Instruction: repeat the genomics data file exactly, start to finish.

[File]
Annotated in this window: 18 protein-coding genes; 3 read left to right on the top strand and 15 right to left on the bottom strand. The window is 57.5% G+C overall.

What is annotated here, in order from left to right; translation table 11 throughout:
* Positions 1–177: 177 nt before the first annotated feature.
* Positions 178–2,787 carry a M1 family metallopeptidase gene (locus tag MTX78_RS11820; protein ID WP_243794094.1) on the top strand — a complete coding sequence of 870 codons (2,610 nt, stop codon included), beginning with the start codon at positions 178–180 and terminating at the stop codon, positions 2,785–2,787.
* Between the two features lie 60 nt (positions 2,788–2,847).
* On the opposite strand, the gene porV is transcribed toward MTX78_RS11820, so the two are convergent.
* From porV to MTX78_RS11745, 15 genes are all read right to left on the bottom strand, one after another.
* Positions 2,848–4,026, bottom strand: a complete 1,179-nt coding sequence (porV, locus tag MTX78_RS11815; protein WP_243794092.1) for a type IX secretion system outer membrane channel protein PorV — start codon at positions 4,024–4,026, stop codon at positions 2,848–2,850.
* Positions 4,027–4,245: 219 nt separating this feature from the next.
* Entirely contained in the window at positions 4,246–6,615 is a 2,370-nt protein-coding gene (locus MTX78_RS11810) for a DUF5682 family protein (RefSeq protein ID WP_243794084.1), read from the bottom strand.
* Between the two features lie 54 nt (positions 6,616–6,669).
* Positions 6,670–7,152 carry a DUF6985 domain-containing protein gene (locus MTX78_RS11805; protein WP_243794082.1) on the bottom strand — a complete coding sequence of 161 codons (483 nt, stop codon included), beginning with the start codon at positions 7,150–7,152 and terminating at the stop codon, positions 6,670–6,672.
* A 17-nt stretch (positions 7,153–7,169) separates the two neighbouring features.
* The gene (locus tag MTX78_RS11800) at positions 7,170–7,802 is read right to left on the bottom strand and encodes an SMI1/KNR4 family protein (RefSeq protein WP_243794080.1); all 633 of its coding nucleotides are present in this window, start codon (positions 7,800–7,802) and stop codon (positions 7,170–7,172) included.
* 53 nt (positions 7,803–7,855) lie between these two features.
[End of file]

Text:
Annotated in this window: 18 protein-coding genes; 3 read left to right on the top strand and 15 right to left on the bottom strand. The window is 57.5% G+C overall.

What is annotated here, in order from left to right; translation table 11 throughout:
* Positions 1–177: 177 nt before the first annotated feature.
* Positions 178–2,787 carry a M1 family metallopeptidase gene (locus tag MTX78_RS11820; protein ID WP_243794094.1) on the top strand — a complete coding sequence of 870 codons (2,610 nt, stop codon included), beginning with the start codon at positions 178–180 and terminating at the stop codon, positions 2,785–2,787.
* Between the two features lie 60 nt (positions 2,788–2,847).
* On the opposite strand, the gene porV is transcribed toward MTX78_RS11820, so the two are convergent.
* From porV to MTX78_RS11745, 15 genes are all read right to left on the bottom strand, one after another.
* Positions 2,848–4,026, bottom strand: a complete 1,179-nt coding sequence (porV, locus tag MTX78_RS11815; protein WP_243794092.1) for a type IX secretion system outer membrane channel protein PorV — start codon at positions 4,024–4,026, stop codon at positions 2,848–2,850.
* Positions 4,027–4,245: 219 nt separating this feature from the next.
* Entirely contained in the window at positions 4,246–6,615 is a 2,370-nt protein-coding gene (locus MTX78_RS11810) for a DUF5682 family protein (RefSeq protein ID WP_243794084.1), read from the bottom strand.
* Between the two features lie 54 nt (positions 6,616–6,669).
* Positions 6,670–7,152 carry a DUF6985 domain-containing protein gene (locus MTX78_RS11805; protein WP_243794082.1) on the bottom strand — a complete coding sequence of 161 codons (483 nt, stop codon included), beginning with the start codon at positions 7,150–7,152 and terminating at the stop codon, positions 6,670–6,672.
* A 17-nt stretch (positions 7,153–7,169) separates the two neighbouring features.
* The gene (locus tag MTX78_RS11800) at positions 7,170–7,802 is read right to left on the bottom strand and encodes an SMI1/KNR4 family protein (RefSeq protein WP_243794080.1); all 633 of its coding nucleotides are present in this window, start codon (positions 7,800–7,802) and stop codon (positions 7,170–7,172) included.
* 53 nt (positions 7,803–7,855) lie between these two features.